CHICAGO, IL.- The Art Institute of Chicago
has organized a major exhibition that, for the first time, traces the Arts and Crafts Movement in Britain through its manifestation in Chicago. Apostles of Beauty: Arts and Crafts from Britain to Chicago, on view from November 7, 2009 to January 31, 2010, presents nearly 190 outstanding examples by the movements British originators, such as William Morris, Elbert Hubbard, and Charles Robert Ashbee, as well as its greatest American practitioners, including Gustav Stickley and Frank Lloyd Wright. The exhibition highlights a wide range of objects that encompasses ceramics, furniture, metalwork, paintings, photographs, and textiles. With a strong emphasis on Chicagos absorption and interpretation of the movement, Apostles of Beauty draws deep on Chicagos rich collections of Arts and Crafts objects, featuring works culled from the University of Chicago, the Frank Lloyd Wright Home and Studio, Crab Tree Farm, private collections, and the Art Institutes own superb permanent collection. This is the first Arts and Crafts exhibition mounted at the Art Institute in more than three decades.
Chicago, as the home of such architects and designers as Frank Lloyd Wright, is justly proud of its contributions to one of the most politically progressive and aesthetically compelling artistic movements of modern times, said Judith Barter, curator of the exhibition and Field-McCormick Chair of American Art at the Art Institute. Apostles of Beauty is intended to place the work of such figures in the full philosophical, political, and artistic context of the Arts and Crafts movement as it developed in Britain, tracing direct links across the Atlantic to the flowering of Arts and Crafts in the East and West Coasts, and specifically in Chicago. No other city has such a wealth of art from this period, and we are pleased to exhibit here works from private collections rarely shown before that show the reach, depth, and aspirations of the movement.
Apostles of Beauty traces the history of the Arts and Crafts movement through its complex stylistic and philosophical influences. The exhibition begins with an exploration of the movements early roots in Britain, particularly the impact of designer William Morris and his circle on the subsequent generation of architects and designers, and examines the phenomenon of Japanism in both British and American design. As the exhibition develops the history of the movement, it also importantly delineates how the style moved from the artists workshop to the consumers home, particularly through the popularization of the style via specialized periodicals, also on view here. Turning to the relationship between the movements philosophies and pictorialist photography, the exhibition extends the reach of Arts and Crafts beyond domestic design to progressive movements in other media. Finally, the exhibition outlines Chicagos early acceptance of the British model and its later role in uniting hand and machine in the service of beauty.
The Arts and Crafts movement began in Victorian England, the cradle of the industrial revolution, the heart of mechanization, and, at the time, the epitome of capitalist thinking. Rebelling against the cheap, mass-produced object populating the homes of the middle classes, the originators of the Arts and Crafts movement stressed anti-industrialism, the elevation of the individual worker, the belief in rewarding labor and the handmade object, and the ability of a beautiful and well designed environment to provide moral uplift. The movement was both a philosophy and a style that permeated domestic interiors, including decorative arts and furniture, painting, and textiles. Particularly in Britain, the movement critiqued the values of Victorian society and its increasingly rigid class structure and exploitation of the laboring classes.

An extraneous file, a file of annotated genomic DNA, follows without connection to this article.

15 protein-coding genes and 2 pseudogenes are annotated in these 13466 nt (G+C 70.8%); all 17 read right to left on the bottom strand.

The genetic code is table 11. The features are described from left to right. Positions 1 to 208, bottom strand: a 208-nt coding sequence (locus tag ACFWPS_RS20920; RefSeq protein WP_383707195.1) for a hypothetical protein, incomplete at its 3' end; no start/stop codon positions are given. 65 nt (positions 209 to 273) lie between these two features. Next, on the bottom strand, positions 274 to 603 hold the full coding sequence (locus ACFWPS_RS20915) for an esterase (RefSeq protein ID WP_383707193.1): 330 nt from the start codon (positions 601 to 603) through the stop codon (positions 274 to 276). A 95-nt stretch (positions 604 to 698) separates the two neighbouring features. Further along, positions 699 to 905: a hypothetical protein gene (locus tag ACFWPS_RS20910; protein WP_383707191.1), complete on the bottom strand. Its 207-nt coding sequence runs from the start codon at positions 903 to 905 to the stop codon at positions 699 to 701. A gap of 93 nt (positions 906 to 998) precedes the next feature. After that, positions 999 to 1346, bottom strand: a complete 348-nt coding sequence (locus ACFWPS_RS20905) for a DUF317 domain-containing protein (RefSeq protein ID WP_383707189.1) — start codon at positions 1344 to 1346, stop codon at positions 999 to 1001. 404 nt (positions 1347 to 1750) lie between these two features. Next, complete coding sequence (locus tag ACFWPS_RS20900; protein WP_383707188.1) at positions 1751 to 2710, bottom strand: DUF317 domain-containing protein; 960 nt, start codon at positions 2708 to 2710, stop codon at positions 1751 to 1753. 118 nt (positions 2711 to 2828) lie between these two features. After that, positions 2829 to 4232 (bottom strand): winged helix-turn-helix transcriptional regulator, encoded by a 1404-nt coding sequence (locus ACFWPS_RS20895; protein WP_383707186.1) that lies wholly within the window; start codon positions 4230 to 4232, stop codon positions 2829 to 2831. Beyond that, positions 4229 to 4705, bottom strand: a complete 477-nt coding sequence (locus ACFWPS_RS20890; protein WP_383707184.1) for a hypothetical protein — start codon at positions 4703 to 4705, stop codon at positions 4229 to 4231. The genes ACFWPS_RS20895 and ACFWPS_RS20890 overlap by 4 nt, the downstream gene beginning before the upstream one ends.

The socially progressive ambitions of the Arts and Crafts movement were accompanied by a new aesthetic focus that sought to integrate art into daily life. In their rejection of the current industrialist ethos, theorists and designers looked to the pre-industrial medieval past, the natural world, and non-western (particularly Japanese) culture for aesthetic inspiration. The forms of Arts and Crafts objects are varied and organic, and rooted in an integrity of materials and straightforward construction. As the movement developed, and certainly by the time it began to flower in the United States in the 1890s, it reached a rapprochement with industrial culture, recognizing that fully handmade materials were expensive and time-consuming to produce and instead opting to retain the look and spirit of handcraft while attempting broader production.
The movement had special resonance in Chicago, one of the most industrial of American cities at the turn of the 20th century. It was well suited to Chicagos established reform movement, exemplified by Jane Addams and the Hull House. There immigrants and women received training in handicraft skills not only to beautify domestic life but also to provide them with viable, honorable work. As a result, Chicago is seen as one of the most important centers of the Arts and Crafts movement in the United States: by the 1890s, the city was home to a wide range of people and organizations committed to progressive beliefsfrom Addams to John Deweyand to reshaping the social order. The union of the movement with the machine aesthetic of Chicago launched the beginning of modern design in the city.
Apostles of Beauty offers one of the most comprehensive presentations of the Arts and Crafts movement ever mounted, due to the depth of local and private collections in the greater Chicago area. The exhibition, which can only be seen at the Art Institute, allows visitors the rare opportunity to see the movement unfold in the city where it reached its full manifestation and where many of its treasures still reside.